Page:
Academic journal article Academy of Strategic Management Journal

Is There a Real Pioneers Advantage? Lessons Learned after Almost Thirty Years of Research

Academic journal article Academy of Strategic Management Journal

Is There a Real Pioneers Advantage? Lessons Learned after Almost Thirty Years of Research

Article excerpt


Previous research has shown that early entry of companies into new markets promotes competitive advantages or influences benefits exceeding the cost of the capital required when compared to competitors who have entered later (Lieberman and Montgomery, 1988). This concept has been called: pioneer's advantage (Robinson and Fornell, 1985), first-mover advantage (Lieberman and Montgomery, 1988) and order of market entry effect (Lambkin, 1988).

The theoretical foundation for this idea comes from the economics of industrial organization, specifically the concept of entry barriers (Porter, 1980), where one of the forces of the Competition Model refers to the threat of new entrants. The likelihood of a firm entering an industry is a combination of two factors: barriers to entry and the retaliation expected from industry participants.

Since the seminal studies on the subject were undertaken, advantages associated with economies of scale or learning curves for the pioneers in the market have been found (Glazer, 1985). For Robinson and Fornell (1985) and Robinson (1988), there are pioneers who have maintained successful market leadership for decades, like Campbell, Coca-Cola, Dupont, and Kleenex. However, they also identify pioneers who have not had the success expected, such as Advent (large-screen TVs), Royal Crown Cola (caffeine-free-low-calorie cola) and Osborne (laptops).

Although extensive empirical evidence in favor of the advantages of pioneer strategy in consumer and industrial markets has developed in growth sectors such as maturity (Robinson and Fornell, 1985; Urban et al. 1986; Lambkin, 1988; Parry and Bass, 1990), supported by the development of consumer preferences for the pioneers (Carpenter and Nakamoto, 1989; Kardes and Gurumurthy, 1992; Kardes et al. 1993), we found studies where the results show combined effects for and against pioneering market entry (Robinson et al. 1992, Christensen and Bower, 1996; Bohlmann et al., 2002). Research also discovered instances where the results for early market entrants have not been successful (Golder and Tellis, 1993).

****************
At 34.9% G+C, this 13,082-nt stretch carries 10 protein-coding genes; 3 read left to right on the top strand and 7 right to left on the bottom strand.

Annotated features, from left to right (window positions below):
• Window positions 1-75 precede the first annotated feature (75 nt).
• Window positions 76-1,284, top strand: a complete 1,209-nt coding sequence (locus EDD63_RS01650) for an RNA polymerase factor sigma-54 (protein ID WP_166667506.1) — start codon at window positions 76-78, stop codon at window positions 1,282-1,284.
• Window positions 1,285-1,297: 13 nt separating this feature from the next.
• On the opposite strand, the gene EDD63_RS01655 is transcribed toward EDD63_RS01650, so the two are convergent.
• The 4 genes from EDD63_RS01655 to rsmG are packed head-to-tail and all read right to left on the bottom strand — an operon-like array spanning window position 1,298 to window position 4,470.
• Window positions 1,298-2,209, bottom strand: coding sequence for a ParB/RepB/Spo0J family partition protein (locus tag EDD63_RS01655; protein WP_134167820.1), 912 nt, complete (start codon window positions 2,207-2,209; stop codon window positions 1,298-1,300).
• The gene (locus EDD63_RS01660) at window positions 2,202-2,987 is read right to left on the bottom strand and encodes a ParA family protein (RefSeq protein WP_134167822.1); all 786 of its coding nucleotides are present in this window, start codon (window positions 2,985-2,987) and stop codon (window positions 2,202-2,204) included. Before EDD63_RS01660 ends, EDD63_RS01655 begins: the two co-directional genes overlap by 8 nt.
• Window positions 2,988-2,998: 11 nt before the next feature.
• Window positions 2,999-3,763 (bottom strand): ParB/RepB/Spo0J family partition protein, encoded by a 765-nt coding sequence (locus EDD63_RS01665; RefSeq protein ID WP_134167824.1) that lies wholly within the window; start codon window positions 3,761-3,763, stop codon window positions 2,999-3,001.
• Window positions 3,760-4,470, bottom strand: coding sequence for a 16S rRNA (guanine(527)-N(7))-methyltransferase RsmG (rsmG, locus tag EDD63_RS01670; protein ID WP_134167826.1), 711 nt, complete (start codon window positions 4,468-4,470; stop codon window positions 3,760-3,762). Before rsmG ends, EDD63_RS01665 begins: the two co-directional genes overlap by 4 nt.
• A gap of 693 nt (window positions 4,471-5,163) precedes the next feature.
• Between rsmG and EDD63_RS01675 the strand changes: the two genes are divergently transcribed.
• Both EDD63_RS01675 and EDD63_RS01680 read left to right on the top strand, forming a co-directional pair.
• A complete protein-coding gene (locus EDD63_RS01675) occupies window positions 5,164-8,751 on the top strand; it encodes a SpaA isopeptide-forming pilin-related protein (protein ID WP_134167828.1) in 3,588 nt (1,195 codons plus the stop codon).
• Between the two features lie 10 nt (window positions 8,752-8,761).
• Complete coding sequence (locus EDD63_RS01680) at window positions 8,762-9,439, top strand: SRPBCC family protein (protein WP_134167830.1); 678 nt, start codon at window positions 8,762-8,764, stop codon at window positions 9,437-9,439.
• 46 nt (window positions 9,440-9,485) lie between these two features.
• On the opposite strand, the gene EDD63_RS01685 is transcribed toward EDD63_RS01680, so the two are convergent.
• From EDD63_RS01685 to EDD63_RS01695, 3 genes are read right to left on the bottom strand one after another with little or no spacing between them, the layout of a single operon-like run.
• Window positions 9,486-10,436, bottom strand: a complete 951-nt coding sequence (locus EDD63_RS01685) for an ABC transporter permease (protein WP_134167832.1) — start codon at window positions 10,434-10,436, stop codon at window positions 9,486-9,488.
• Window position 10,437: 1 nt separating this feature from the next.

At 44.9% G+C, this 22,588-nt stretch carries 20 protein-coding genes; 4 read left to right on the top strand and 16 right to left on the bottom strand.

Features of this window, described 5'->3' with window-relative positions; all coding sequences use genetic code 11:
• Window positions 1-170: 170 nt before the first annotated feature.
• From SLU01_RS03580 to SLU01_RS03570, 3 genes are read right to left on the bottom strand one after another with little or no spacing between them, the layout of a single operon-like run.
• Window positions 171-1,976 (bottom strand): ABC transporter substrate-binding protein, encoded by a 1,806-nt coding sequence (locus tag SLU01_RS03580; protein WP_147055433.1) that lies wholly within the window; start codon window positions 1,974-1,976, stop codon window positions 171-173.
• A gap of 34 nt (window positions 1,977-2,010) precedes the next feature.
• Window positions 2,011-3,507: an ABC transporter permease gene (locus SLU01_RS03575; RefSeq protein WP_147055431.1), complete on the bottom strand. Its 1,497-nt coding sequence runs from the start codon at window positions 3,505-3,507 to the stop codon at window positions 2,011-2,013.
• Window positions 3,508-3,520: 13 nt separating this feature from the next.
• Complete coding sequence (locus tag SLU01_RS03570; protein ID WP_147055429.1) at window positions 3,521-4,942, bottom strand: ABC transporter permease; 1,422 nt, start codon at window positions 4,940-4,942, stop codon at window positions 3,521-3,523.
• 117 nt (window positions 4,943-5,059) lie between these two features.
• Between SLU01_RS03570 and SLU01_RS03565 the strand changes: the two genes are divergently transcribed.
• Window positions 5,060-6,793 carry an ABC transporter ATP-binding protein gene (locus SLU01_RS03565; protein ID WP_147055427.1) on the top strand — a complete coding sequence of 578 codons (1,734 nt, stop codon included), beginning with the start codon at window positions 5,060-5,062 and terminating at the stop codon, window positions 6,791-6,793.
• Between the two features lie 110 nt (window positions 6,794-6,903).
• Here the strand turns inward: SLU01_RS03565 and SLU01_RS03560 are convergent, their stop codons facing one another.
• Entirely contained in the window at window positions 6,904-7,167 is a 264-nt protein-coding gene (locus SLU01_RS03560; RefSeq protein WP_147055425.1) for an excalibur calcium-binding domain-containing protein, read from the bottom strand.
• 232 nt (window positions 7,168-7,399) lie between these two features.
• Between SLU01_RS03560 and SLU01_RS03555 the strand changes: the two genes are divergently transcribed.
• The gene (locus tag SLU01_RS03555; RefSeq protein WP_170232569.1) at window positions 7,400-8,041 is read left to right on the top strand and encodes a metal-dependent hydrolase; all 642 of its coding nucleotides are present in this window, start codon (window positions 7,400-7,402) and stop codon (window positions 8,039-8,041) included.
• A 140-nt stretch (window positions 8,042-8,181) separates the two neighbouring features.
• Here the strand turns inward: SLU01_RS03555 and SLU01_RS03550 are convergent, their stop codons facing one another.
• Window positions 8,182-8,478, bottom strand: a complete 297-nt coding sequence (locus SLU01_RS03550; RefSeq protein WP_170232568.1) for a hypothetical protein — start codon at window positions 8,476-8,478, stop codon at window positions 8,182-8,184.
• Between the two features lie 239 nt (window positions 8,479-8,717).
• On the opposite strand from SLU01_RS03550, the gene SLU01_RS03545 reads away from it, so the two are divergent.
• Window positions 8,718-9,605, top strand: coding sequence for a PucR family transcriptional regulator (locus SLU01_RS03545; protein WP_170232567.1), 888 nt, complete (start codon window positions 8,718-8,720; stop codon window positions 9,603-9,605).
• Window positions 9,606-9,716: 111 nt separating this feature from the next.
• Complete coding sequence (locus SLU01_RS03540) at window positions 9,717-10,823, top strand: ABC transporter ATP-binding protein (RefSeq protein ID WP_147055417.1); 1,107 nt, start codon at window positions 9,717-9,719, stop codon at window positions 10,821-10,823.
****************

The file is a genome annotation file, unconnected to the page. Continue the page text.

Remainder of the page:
The strategy of entering the market first has advantages for companies in terms of patent development, higher product quality, and broader product lines. In addition they enjoy cost savings in the supply chain and consumer preference in markets with imperfect information about the product (Robinson and Fornell, 1985).

However, it can be risky and high costly to be a pioneer. The costs of product development and marketing are often too high to make the consumer interested in the product and decide to buy. The risk of failure is high because the demand potential is not known with certainty (Urban et al. 1986).

In this context, with advantages and disadvantages for first movers in a new market, the initial aim of our study is to do a literature review of almost 30 years of research in this field of knowledge, starting in 1985. We will subsequently present the methodology used, then the main theories and discuss the empirical evidence we found. We will present some considerations about the characteristics of the sample, the definition and evaluation-measured results, then present our proposed integrative model for the development of sustainable competitive advantage for pioneering companies in order of market entry, and finally we offer conclusions and lines of future research.


The methodology targets a descriptive exploratory analysis, with which we can evaluate the current status of the issue in question. The data collection consisted of researching the most relevant research on this topic as well as consulting the databases Business Source Premier and Host EPSCO ABI Inform. From these databases were collected articles related to the topic of the first mover advantage, (using the following concepts as key words: "pioneer advantage", "first mover" and "order of entry") spanning a period of twenty seven years from 1985 to 2012 inclusive. …

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